I took the easy way and used templates from my site hosts. I chose colours and fonts that appealed to me and I chose layouts that were accessible rather than interactive. My aim was to offer as many samples of my writing, photography and artwork as I could. I offer samples of just about everything, including work in progress. I include links to my publications as well as my Facebook and blog pages. I have friends who are brilliant website designers and some time in the future I will commission one of them to create a dynamic, interactive site for me. That will probably be when I get to the stage of having more traffic than I can cope with.

Who do you follow on Twitter, and do you have any examples of authors who are really good at self-branding?
I follow lots of writers and readers but I also follow tweeters in a variety of other interest areas such as photography, football, wine, music etc. I love getting into sequences of personal interaction with other tweeters. Two good self-branding authors I follow are Eden Baylee and Joanna Penn.

Stephen’s work can be found on his website  http://www.stephenfaulds.com.

Charlotte Chase09 October 2011

Interview with Stephen Robert Faulds


 What did you first read? How did you begin to write? Who were the first to read what you wrote?

My love of reading began with Enid Blyton's 'Famous Five' and 'Secret Seven'. I went on to Phantom comics and the Illustrated Classics. My father joined a book club when I was about twelve and I began to devour the children's titles then read the 'Senior Fiction' he bought for himself.
I began writing poetry about things that happened to me when I was in Primary School. From about the age of twelve, my teachers began to take an interest in my writing.

What is your favorite genre? 

I love good writing in any genre. I write literary fiction, satirical fantasy, nature fantasy and for children of various age groups.

Can you provide a link to a site where we can read some of your work or learn something about it?

My main website:

My amazon page

: http://www.amazon.com/s/ref=ntt_athr_dp_sr_2/192-9449199-2629365?_encoding=UTF8&search-alias=digital-text&field-author=Stephen%20Faulds

What is your creative process like? What happens before sitting down to write?

I never go anywhere without a notebook and pen. I jot down ideas continuously.
For many years I only sat down to write when I was inspired. Now, I write at the same time every day - an hour before breakfast. The routine stimulates my productivity. It's like turning on a tap. Whenever I find extra time or stolen minutes, I can usually be just as prolific.

What type of reading inspires you to write?

Poetic writing with strong visual imagery. My first inspiration to write was the poetry of Dylan Thomas. JRR Tolkein, TH White, Salman Rushdie, Peter Carey, AS Byatt, Douglas Adams, Arundhati Roy, Terry Pratchett, Richard Adams and William Horwood have all inspired me at different times. My inspiration is nothing if not eclectic.
What do you think are the basic ingredients of a story?

The basic ingredients of a story are an intriguing exposition, engaging characters and something to make the reader care about what happens next.

What voice do you find most to your liking: first person or third person?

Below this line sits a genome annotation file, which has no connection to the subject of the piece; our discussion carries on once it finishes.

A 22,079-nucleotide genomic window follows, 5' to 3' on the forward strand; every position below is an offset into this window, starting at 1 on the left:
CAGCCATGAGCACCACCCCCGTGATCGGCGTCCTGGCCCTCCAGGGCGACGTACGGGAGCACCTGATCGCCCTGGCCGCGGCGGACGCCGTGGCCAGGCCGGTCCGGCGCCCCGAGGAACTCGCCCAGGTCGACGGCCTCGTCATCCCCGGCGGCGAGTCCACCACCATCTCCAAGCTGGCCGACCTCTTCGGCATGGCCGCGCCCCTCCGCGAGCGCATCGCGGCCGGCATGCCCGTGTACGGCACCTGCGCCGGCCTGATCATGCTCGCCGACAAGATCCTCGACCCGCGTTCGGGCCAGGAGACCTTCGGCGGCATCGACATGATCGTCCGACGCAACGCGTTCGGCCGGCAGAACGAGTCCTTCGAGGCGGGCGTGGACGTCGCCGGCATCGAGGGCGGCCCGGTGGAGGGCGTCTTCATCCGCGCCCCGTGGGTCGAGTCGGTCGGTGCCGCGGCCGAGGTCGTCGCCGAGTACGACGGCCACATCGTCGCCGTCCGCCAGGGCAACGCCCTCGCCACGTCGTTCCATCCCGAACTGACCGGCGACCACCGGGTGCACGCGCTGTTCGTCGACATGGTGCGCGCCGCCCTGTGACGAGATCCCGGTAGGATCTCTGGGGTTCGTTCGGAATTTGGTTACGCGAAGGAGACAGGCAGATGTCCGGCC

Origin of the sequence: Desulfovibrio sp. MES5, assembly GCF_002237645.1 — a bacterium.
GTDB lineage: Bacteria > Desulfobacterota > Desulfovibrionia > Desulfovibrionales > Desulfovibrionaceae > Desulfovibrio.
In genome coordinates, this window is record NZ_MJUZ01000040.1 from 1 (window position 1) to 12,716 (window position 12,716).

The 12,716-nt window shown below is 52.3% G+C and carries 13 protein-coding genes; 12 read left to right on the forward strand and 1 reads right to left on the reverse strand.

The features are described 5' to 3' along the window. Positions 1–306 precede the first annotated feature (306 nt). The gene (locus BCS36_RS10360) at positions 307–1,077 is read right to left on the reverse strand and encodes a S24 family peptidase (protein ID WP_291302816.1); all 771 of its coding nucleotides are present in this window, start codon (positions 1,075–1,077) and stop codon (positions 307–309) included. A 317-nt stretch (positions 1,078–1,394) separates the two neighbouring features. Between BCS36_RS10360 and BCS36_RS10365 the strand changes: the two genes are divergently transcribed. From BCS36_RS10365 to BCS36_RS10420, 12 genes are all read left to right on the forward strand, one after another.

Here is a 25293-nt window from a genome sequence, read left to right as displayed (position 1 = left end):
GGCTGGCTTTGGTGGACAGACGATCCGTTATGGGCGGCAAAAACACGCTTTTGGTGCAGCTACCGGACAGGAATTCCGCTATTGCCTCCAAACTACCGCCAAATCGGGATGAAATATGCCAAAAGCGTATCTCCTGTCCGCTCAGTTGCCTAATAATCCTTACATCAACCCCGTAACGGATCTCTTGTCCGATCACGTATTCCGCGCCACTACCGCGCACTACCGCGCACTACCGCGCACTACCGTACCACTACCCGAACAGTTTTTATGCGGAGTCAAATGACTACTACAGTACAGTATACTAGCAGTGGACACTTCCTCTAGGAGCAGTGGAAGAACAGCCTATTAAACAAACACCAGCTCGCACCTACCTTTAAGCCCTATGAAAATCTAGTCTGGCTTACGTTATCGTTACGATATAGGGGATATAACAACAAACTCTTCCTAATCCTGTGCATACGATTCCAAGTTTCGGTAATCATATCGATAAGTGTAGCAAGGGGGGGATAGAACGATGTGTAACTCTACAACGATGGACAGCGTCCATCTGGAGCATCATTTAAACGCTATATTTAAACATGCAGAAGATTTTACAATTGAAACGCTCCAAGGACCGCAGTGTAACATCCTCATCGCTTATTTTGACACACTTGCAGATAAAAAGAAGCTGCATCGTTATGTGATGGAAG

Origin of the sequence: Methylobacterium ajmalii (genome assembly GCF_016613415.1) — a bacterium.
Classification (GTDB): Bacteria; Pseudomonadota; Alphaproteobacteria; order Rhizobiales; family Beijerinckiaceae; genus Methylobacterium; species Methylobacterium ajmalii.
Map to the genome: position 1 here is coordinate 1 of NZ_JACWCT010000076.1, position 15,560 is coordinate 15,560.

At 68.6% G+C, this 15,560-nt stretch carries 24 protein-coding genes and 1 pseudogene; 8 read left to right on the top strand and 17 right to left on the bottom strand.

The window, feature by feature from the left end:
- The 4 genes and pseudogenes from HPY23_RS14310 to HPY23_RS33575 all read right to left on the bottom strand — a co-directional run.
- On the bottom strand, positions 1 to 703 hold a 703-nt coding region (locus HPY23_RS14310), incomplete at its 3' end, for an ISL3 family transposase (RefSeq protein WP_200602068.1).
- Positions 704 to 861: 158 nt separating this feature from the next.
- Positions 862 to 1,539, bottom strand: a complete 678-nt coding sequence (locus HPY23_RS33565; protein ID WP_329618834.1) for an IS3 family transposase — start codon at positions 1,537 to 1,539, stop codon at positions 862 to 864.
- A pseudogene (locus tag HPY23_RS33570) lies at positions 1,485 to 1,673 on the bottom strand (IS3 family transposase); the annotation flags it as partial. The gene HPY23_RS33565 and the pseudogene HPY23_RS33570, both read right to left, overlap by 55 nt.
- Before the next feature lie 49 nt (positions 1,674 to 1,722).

I rarely, consciously select a point of view. Point of view is part of the story when it arises in my mind. I write the story the way it comes to me. Sometimes I write in multiple points of view.

What well known writers do you admire most?

As above. the writers I admire are the ones that engage me as a reader.
Dylan Thomas, JRR Tolkein, TH White, Salman Rushdie, Peter Carey, AS Byatt, Jack Kerouac, Douglas Adams, Terry Pratchett, Richard Adams and William Horwood. I am sure there will be more.

What is required for a character to be believable? How do you create yours?

You have to be fascinated by your own characters. If you aren’t, no one else will be. They must be multi-dimensional and have a history, which is not necessarily told but informs the character’s motivation.
My characters arrive visually, usually saying or doing something that shows me who they are.

Are you equally good at telling stories orally?

Yes. I am a teacher and I tell stories to my students every day.

Deep down inside, who do you write for?

I write for the most intelligent and sensitive readers in the universe.

Is writing a form of personal therapy? Are internal conflicts a creative force?

I am a compulsive writer. Journal writing is the most therapeutic form of writing but I suspect fiction does fulfil a healing function.

Does reader feed-back help you?

Immensely. I love to hear how I am read. I am fascinated by reviews.

Do you participate in competitions? Have you received any awards?

Awards? What are they?

Do you share rough drafts of your writings with someone whose opinion you trust?

Rarely. I prefer to wait until I am happy with a manuscript before I share it. Of course that is usually well before it is ready for publication. I tend to show script drafts earlier. Dramaturgy is invaluable.

Do you believe you have already found "your voice" or is that something one is always searching for?

I am a writer of many voices. If there is a perfect voice out there, somewhere … I still haven't found what I'm looking for.

What discipline do you impose on yourself regarding schedules, goals, etc.?

I write every morning before breakfast. On school days, that means getting up at five am. I write at any other opportunity I am given. I have only vague ideas about deadlines and rarely meet them. I often switch projects and that delays completion. When I come back to something after a break I usually make better progress.

What do you surround yourself with in your work area in order to help your concentrate?